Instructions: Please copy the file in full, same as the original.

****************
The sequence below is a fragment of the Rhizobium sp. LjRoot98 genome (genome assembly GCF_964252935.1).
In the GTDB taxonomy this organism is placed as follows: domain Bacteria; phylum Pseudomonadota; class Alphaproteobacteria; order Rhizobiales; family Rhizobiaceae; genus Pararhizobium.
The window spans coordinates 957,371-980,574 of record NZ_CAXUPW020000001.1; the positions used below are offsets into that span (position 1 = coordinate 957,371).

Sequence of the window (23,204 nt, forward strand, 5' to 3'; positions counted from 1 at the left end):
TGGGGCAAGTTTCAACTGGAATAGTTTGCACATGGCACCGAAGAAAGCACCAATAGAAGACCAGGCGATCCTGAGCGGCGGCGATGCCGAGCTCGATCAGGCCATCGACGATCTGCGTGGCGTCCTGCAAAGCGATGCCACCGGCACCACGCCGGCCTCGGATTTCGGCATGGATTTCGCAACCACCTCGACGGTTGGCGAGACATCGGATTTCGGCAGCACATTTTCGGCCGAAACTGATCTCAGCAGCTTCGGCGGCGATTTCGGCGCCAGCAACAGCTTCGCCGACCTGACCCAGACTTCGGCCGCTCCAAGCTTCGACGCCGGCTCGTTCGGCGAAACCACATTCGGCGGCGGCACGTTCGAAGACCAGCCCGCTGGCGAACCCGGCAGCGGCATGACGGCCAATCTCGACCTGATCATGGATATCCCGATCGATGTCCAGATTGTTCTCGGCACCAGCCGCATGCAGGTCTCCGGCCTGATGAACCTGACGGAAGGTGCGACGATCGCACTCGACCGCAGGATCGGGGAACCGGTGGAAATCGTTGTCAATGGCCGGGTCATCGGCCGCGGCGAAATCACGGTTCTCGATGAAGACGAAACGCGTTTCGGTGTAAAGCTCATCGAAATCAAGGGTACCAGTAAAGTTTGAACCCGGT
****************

The sequence below is a fragment of the Rhizobium sp. LjRoot98 genome (genome assembly GCF_964252935.1).
In the GTDB taxonomy this organism is placed as follows: domain Bacteria; phylum Pseudomonadota; class Alphaproteobacteria; order Rhizobiales; family Rhizobiaceae; genus Pararhizobium.
The window spans coordinates 957,371-980,574 of record NZ_CAXUPW020000001.1; the positions used below are offsets into that span (position 1 = coordinate 957,371).

Sequence of the window (23,204 nt, forward strand, 5' to 3'; positions counted from 1 at the left end):
TGGGGCAAGTTTCAACTGGAATAGTTTGCACATGGCACCGAAGAAAGCACCAATAGAAGACCAGGCGATCCTGAGCGGCGGCGATGCCGAGCTCGATCAGGCCATCGACGATCTGCGTGGCGTCCTGCAAAGCGATGCCACCGGCACCACGCCGGCCTCGGATTTCGGCATGGATTTCGCAACCACCTCGACGGTTGGCGAGACATCGGATTTCGGCAGCACATTTTCGGCCGAAACTGATCTCAGCAGCTTCGGCGGCGATTTCGGCGCCAGCAACAGCTTCGCCGACCTGACCCAGACTTCGGCCGCTCCAAGCTTCGACGCCGGCTCGTTCGGCGAAACCACATTCGGCGGCGGCACGTTCGAAGACCAGCCCGCTGGCGAACCCGGCAGCGGCATGACGGCCAATCTCGACCTGATCATGGATATCCCGATCGATGTCCAGATTGTTCTCGGCACCAGCCGCATGCAGGTCTCCGGCCTGATGAACCTGACGGAAGGTGCGACGATCGCACTCGACCGCAGGATCGGGGAACCGGTGGAAATCGTTGTCAATGGCCGGGTCATCGGCCGCGGCGAAATCACGGTTCTCGATGAAGACGAAACGCGTTTCGGTGTAAAGCTCATCGAAATCAAGGGTACCAGTAAAGTTTGAACCCGGT